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Key messages from research on child sexual exploitation: Strategic Commissioning of Police Services

This briefing paper brings together key messages from research on child sexual exploitation (CSE) and highlights implications for the strategic commissioning of police services. It should be read in conjunction with guidance for professionals on tackling CSE.

Key messages

  • Exploitation can happen to young people from all backgrounds. Whilst young women are the majority of victims, boys and young men are also exploited.
  • Commissioners should assume that CSE is a national issue, occurring in every police force area and across force boundaries. The police need to take a proactive intelligence led approach to identifying both victims and perpetrators and contributing to prevention.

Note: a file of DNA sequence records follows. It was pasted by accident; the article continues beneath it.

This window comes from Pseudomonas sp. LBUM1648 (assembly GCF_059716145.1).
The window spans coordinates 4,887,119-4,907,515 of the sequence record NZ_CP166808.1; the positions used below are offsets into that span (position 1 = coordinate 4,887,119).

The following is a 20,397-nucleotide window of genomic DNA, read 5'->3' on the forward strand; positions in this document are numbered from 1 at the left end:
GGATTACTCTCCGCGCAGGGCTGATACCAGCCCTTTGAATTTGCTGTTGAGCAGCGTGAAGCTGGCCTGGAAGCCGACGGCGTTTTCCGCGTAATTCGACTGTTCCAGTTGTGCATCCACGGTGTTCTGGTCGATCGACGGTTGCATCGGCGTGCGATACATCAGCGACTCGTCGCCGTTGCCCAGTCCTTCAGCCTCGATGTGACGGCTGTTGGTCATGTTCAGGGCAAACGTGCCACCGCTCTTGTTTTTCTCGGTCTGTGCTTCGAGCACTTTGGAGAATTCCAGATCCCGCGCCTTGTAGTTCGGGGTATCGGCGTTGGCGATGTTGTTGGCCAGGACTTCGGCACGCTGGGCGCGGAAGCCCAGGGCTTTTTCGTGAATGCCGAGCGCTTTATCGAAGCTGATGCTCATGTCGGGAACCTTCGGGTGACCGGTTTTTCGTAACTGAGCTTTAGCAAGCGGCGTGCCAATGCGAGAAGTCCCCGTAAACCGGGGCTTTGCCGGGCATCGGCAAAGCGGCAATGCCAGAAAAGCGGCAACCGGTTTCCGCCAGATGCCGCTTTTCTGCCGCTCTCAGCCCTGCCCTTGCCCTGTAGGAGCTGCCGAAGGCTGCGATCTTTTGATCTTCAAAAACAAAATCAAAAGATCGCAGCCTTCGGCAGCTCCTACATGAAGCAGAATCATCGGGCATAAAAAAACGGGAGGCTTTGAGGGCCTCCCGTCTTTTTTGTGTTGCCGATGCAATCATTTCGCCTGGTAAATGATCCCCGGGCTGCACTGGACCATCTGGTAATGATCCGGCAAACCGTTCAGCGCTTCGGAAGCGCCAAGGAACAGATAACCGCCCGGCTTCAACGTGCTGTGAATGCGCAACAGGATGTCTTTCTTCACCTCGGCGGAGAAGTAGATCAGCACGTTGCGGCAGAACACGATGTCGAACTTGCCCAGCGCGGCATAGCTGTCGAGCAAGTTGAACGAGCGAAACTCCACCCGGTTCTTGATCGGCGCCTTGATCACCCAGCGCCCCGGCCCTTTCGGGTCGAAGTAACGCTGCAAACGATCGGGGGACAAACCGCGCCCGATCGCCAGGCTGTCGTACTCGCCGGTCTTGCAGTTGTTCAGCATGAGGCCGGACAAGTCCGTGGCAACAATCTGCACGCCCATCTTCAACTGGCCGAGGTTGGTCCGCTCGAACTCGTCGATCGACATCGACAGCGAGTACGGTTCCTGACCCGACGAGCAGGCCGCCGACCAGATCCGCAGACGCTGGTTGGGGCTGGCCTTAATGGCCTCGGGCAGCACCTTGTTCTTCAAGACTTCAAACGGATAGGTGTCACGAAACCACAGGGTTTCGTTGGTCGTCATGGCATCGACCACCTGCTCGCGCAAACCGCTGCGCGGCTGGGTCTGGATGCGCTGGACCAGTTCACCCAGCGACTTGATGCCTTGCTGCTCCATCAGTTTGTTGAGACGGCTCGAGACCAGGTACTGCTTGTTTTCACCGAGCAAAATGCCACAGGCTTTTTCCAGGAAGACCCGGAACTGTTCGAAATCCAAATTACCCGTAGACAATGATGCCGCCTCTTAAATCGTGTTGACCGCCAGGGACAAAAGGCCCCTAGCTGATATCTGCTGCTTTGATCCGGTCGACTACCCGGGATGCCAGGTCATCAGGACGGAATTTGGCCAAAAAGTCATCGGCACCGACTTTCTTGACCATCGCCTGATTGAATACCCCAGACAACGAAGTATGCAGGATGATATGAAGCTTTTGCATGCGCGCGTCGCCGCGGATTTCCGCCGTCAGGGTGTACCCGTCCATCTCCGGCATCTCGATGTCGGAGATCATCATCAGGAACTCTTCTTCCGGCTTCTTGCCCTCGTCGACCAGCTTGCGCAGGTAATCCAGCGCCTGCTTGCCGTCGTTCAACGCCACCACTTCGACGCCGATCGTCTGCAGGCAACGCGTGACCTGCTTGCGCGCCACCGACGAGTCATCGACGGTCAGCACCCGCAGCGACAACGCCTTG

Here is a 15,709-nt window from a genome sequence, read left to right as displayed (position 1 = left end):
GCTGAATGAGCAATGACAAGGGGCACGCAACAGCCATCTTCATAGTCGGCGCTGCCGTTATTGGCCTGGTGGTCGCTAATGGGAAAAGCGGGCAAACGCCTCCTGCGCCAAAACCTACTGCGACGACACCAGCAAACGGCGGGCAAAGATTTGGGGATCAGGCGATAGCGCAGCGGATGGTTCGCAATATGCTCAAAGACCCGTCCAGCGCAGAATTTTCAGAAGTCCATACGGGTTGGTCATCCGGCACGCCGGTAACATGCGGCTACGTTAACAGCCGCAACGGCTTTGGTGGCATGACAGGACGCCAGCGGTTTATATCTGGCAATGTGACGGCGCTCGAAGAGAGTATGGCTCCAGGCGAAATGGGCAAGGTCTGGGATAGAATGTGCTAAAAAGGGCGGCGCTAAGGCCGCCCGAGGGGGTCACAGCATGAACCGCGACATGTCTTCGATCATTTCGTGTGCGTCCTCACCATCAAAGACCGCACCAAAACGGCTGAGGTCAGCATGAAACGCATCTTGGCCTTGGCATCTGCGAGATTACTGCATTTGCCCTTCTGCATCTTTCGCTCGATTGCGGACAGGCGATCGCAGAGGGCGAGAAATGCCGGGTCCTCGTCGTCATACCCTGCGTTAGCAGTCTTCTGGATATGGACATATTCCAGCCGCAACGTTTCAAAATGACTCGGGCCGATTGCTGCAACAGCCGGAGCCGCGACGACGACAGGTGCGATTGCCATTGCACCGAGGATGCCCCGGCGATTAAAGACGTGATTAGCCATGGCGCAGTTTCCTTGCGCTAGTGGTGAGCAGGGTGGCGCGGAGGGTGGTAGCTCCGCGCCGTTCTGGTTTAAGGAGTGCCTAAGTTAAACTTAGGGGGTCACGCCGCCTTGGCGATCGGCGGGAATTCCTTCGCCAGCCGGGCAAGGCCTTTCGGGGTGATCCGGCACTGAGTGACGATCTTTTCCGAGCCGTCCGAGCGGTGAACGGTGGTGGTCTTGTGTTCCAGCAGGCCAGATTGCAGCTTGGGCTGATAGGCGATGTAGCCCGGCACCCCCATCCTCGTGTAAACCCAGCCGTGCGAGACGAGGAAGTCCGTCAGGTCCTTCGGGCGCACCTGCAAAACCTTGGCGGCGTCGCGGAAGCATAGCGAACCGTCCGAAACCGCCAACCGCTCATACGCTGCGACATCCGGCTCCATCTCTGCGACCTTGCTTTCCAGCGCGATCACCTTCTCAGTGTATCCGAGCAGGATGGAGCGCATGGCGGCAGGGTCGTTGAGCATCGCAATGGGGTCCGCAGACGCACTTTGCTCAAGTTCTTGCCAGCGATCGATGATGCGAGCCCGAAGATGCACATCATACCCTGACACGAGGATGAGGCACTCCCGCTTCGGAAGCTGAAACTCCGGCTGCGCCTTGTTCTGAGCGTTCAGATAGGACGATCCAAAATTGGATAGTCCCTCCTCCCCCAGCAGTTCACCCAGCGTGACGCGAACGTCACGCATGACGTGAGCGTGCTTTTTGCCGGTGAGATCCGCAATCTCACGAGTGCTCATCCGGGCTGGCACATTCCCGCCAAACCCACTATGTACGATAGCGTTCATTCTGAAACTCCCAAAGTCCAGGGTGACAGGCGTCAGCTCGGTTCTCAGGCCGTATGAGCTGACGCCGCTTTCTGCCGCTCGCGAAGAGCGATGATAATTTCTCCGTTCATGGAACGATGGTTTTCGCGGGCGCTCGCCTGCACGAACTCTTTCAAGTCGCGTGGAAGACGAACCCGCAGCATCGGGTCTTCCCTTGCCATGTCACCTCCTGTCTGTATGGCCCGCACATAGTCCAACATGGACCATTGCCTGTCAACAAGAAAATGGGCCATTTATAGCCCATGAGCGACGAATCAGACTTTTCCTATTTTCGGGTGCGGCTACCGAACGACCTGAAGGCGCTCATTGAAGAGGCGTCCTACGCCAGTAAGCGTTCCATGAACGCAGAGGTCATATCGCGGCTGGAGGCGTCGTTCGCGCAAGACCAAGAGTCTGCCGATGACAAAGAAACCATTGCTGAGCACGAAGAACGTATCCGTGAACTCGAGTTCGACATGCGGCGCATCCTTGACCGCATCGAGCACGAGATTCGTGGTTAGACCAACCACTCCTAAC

• Child sexual exploitation is a form of child sexual abuse (CSA), and is linked in complex ways to other forms of violence and abuse. A strategic approach should embed these connections.
  • An audit of existing police training and professional development can ensure that frontline and investigative officers as well as call-handlers and senior leaders are appropriately skilled to respond to CSE and CSA.
  • Funding and support for specialist CSE and CSA services need to meet the safeguarding and welfare needs of victims in order to have positive impacts on criminal justice outcomes.
  • Crime data alone is insufficient to map the full extent of CSE. Commissioners taking the lead to build strategic partnerships locally can improve information sharing so that offender and victim profiles are more complete and feed into effective disruption and early intervention techniques.
  • Linked issues include running away/going missing/absence from education. Return home interviews by specialist services are able to sensitively explore what happened when the young person was away.